Carbon Brief has been talking to a range of people attending COP23, the latest annual round of United Nations climate negotiations being held this year in Bonn, Germany.
The presidency of Donald Trump in the US has been a major talking point at COP23, given that he said in July that he intends to withdraw the US from the Paris Agreement on climate change if he cannot negotiate better terms for his country.
One of the key aims of the Paris Agreement is to limit global warming to “well below” 2C. The deal added that, ideally, warming since the pre-industrial era should not breach 1.5C.
Given that the US is one of the world’s leading emitters of greenhouse gases, Carbon Brief asked delegates at COP23 whether they think Trump’s presidency means the 1.5C goal is now impossible.
The video below contains the thoughts of…
Dr James Hansen, the former director of the NASA Goddard Institute for Space Studies and now an adjunct professor at Columbia University’s Earth Institute: “No…I’m hoping it’s a relatively short-term effect that he has…He’s not going to be able to restore the coal industry.” (0:04-1:27)
Sônia Guajajara, the national coordinator of Brazil’s Association of Indigenous Peoples (APIB): “It makes things really difficult…We see this as an obstruction [to 1.5C] and as a setback.” (1:28-2:02)
Dr Bill Hare, climate scientist and CEO of Climate Analytics: “No, definitely not…The question is how long does US inaction go on for…But if Trump manages to get a diplomatic profile going on carbon-intensive development that could become a problem globally.” (2:05-2:58)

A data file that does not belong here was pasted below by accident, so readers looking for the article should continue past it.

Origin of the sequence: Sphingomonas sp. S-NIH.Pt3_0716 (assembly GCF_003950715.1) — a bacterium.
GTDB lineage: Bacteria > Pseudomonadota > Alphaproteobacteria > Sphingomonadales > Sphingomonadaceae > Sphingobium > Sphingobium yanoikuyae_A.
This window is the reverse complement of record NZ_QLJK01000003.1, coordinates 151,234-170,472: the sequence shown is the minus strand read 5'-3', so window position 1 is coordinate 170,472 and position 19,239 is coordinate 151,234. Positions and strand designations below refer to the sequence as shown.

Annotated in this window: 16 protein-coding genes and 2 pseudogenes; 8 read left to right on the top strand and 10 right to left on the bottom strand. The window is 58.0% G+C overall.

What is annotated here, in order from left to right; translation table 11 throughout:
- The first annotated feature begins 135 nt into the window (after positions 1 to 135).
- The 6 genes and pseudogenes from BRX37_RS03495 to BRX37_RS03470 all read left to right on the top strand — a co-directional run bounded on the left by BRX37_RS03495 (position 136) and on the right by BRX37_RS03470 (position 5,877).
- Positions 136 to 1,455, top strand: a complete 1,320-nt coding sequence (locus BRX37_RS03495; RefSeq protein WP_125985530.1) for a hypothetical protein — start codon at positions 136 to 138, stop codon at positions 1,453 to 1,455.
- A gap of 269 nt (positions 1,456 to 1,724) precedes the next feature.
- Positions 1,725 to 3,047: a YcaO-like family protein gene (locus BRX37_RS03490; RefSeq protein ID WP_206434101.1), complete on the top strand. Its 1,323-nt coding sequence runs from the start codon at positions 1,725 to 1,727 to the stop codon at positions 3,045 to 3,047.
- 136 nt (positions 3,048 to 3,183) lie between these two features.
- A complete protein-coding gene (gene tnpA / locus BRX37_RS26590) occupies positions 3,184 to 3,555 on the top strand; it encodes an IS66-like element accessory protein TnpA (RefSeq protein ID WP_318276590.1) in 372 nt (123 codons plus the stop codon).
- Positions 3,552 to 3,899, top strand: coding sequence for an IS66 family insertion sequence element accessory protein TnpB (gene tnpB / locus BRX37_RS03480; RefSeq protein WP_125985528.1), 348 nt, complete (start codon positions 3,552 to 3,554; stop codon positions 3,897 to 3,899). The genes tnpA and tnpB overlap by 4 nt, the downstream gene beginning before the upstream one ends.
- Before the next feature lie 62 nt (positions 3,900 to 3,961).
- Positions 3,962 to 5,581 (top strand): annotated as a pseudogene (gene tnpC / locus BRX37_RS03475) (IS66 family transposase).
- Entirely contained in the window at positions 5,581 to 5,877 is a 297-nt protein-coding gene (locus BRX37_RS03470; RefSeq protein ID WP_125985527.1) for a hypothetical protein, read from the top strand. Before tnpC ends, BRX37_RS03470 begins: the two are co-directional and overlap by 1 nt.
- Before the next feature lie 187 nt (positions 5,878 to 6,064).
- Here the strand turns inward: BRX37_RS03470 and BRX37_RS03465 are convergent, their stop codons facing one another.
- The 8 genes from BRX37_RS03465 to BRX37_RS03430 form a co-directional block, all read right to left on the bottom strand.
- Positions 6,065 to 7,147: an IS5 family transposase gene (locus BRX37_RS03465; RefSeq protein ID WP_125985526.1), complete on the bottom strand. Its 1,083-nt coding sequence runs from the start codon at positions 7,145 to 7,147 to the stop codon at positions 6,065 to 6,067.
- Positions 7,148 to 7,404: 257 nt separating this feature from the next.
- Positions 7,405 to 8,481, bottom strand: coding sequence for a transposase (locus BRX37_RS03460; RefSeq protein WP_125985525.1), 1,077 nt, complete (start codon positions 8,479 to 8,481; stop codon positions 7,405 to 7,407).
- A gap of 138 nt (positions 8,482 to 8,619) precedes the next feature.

Rachel Cleetus, lead economist at the Union of Concerned Scientists’ climate and energy programme: “The Trump term is only four years and there’s so much they cannot do. They cannot buck market trends in the US which are favouring renewable energy deployment and they can’t change the fact that many states, businesses and cities are fully committed to [Paris].” (3:00-4:03)
Catherine McKenna, Canada’s minister of environment and climate change: “I really think the world has come together and the markets have moved, financing is flowing…so I think [1.5C] is well within our reach, but we’re going to have to work really hard.” (4:04-5:15)
Bill Peduto, mayor of Pittsburgh: “I can tell you that American cities are committed to not only being able to meet the Paris Agreement, but to exceed it.” (5:18-5:39)
Rachel Kyte, CEO of Sustainable Energy for All (SEforALL) and UN special representative: “No, I don’t think the Trump presidency makes 1.5C impossible. I think, at worst, it’s a disruption and, at best, a distraction. Everybody else knows the point on the horizon that we’re headed to…Companies see their future in a net-zero-carbon world.” (5:40-6:17)